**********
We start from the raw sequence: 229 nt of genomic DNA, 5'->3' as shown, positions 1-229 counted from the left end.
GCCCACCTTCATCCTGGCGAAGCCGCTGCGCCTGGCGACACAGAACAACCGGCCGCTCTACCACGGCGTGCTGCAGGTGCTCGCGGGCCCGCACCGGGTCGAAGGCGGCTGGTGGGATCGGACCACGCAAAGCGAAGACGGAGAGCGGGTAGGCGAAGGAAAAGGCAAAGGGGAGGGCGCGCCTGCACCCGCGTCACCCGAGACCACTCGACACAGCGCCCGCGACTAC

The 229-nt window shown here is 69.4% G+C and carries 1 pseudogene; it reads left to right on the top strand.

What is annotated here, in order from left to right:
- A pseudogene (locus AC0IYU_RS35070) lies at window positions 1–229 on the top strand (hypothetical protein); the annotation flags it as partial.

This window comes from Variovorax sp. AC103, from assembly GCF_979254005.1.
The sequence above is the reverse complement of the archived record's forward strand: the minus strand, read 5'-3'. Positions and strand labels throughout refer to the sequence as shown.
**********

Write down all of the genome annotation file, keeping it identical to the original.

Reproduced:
We start from the raw sequence: 229 nt of genomic DNA, 5'->3' as shown, positions 1-229 counted from the left end.
GCCCACCTTCATCCTGGCGAAGCCGCTGCGCCTGGCGACACAGAACAACCGGCCGCTCTACCACGGCGTGCTGCAGGTGCTCGCGGGCCCGCACCGGGTCGAAGGCGGCTGGTGGGATCGGACCACGCAAAGCGAAGACGGAGAGCGGGTAGGCGAAGGAAAAGGCAAAGGGGAGGGCGCGCCTGCACCCGCGTCACCCGAGACCACTCGACACAGCGCCCGCGACTAC

The 229-nt window shown here is 69.4% G+C and carries 1 pseudogene; it reads left to right on the top strand.

What is annotated here, in order from left to right:
- A pseudogene (locus AC0IYU_RS35070) lies at window positions 1–229 on the top strand (hypothetical protein); the annotation flags it as partial.

This window comes from Variovorax sp. AC103, from assembly GCF_979254005.1.
The sequence above is the reverse complement of the archived record's forward strand: the minus strand, read 5'-3'. Positions and strand labels throughout refer to the sequence as shown.